Top 10 Seahawk Round 1 Draft Busts


As the NFL draft gets ever closer, I thought it would be fun to look back at some Seahawks draft history, both the good and the bad. Lets start off with the bad. Below you’ll find the ten worst first round picks in Seahawk’s history, at least according to me.

You’ll find a a lot of Tim Ruskell and Mike Holmgren draft picks on here. Both were atrocious when it came to the draft, and thus they combined for 7 of the 10 players on this list.

10) Chris Spencer, 2005, 26th overall 

December 5, 2010; Seattle, WA, USA; Seattle Seahawks center Chris Spencer (65) warms up before the game against the Carolina Panthers at Qwest Field. Seattle defeated Carolina 31-14. Mandatory Credit: Jason O. Watson-US PRESSWIRE

The first of many Tim Ruskell picks on this list. It’s tough to label a 6 year starter as a bust, but thats what we have with Spencer. Spencer never mastered reads and the line adjustments that centers are supposed to make, leading to too many broken plays and injured QBs. Spencer could have benefitted greatly by a move to guard, but he he didn’t fit the guard prototype of Mike Holmgren. Instead, he continued to play and get his QBs killed until the Seahawks finally had enough and drafted Max Unger.

9) Kelly Jennings, 2006, 31st overall

Another Tim Ruskell pick, Jennings might be one of the most hated of all the ex-Seahawks. Jennings’s lack of height and his inability to make plays on the ball even when he was in the  proper position was source on constant frustration for Seahawk fans. Despite multiple attempts to replace him by the front office, Jennings kept finding himself on the field just enough to anger Seahawks fans anew each week.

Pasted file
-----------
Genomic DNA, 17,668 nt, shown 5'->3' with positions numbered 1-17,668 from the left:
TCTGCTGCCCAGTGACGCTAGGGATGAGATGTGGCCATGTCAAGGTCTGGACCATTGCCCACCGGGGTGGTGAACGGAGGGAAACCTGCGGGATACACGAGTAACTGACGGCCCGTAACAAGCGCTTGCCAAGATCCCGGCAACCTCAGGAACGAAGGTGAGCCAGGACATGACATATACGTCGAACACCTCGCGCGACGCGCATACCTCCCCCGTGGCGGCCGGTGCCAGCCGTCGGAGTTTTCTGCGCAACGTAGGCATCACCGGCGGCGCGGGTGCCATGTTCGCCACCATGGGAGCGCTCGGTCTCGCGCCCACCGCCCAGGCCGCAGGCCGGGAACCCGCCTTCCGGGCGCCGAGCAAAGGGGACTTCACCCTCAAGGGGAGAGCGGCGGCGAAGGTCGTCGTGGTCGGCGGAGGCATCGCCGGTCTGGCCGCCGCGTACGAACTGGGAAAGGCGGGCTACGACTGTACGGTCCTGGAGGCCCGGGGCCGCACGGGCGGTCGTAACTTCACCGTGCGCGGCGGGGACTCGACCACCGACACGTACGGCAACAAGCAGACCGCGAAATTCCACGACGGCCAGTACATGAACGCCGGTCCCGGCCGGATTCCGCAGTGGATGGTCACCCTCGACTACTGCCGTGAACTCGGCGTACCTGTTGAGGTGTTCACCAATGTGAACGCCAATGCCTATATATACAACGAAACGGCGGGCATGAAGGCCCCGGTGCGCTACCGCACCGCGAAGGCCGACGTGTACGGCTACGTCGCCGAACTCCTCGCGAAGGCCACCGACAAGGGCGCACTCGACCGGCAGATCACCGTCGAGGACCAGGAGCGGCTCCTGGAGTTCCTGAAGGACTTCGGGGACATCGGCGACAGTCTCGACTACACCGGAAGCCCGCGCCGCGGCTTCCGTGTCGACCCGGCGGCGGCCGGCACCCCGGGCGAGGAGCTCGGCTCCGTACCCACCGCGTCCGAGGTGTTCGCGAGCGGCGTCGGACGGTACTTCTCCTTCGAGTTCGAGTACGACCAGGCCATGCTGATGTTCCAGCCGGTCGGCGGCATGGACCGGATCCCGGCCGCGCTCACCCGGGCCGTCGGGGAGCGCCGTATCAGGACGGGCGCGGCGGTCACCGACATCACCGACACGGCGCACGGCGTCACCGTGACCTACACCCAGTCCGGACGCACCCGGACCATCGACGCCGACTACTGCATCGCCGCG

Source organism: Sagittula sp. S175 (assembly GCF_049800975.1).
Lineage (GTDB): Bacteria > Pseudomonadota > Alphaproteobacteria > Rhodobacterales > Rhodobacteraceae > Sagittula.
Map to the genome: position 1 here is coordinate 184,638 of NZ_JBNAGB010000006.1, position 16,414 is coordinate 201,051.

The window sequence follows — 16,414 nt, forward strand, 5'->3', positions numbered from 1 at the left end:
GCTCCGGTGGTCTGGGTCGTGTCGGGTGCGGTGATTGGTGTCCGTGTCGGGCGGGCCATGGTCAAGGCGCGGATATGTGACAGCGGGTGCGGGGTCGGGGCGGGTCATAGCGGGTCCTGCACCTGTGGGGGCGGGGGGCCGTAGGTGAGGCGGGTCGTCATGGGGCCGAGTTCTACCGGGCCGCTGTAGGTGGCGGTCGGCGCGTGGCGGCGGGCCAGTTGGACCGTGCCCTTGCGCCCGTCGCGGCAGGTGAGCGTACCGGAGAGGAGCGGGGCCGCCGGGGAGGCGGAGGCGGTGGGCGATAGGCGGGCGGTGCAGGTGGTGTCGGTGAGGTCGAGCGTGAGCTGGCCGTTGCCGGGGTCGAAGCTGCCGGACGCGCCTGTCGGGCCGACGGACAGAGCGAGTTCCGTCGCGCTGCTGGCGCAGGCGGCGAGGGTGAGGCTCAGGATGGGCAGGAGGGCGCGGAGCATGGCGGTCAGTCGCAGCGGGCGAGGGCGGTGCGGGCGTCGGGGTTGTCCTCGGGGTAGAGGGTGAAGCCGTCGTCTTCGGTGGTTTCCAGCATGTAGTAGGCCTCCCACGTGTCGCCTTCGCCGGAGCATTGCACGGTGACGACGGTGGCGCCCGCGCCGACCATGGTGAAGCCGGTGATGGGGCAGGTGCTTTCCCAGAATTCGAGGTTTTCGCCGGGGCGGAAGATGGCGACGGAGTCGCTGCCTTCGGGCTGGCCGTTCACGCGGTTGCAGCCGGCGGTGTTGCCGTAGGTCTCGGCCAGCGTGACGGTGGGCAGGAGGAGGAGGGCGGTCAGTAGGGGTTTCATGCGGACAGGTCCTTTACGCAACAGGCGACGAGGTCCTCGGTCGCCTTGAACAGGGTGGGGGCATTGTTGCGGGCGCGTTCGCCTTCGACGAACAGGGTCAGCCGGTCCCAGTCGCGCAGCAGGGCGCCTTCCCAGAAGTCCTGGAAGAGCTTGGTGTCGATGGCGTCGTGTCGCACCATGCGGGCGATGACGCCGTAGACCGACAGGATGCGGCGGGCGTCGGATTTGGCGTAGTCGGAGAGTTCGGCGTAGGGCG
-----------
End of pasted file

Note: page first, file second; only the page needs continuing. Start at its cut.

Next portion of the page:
8) Chris McIntosh, 2000, 22nd Overall

The first Holmgren era pick to make this list, McIntosh lasted just 2 full seasons in the NFL, only one disastrous one as a regular starter.

7) Koren Robinson, 2001, 9th overall

One year later, Holmgren wasted another first round pick on an immature WR with no work ethic or drive to succeed. Robinson had all the physical skills to be a much better player than he ended up being, but had the Seahawks not taken him he likely would have fallen out of the first round due to character concerns. Turns out the concerns were warranted.

6) Lawrence Jackson, 2008, 28th overall 

Dec 13, 2009; Houston, TX, USA; Seattle Seahawks defensive end Lawrence Jackson (95) in action against the Houston Texans in the second quarter at Reliant Stadium. Mandatory Credit: Brett Davis-US PRESSWIRE

Yet another Tim Ruskell pick. Jackson was drafted to bring some size and athleticism to a DE position that had just lost a long time great player, Michael Sinclair. Instead, they got a player who was too big and not fast enough to be a great pass rusher, yet still too small to be a great run stopper. He lasted just 2 seasons with the team.

5) Lamar King, 1999, 22nd overall

This is Mike Holmgren’s version of Lawrence Jackson. Holmgren traded down twice, skipping over better and more accomplished players, to select King out of Saginaw Valley St. Holmgren sold King to the fans as a 300 lb. DE who was big enough to be a monster run stopper and quick enough to get to the QB. It turned out that he wasn’t able to do either thing with any effectiveness.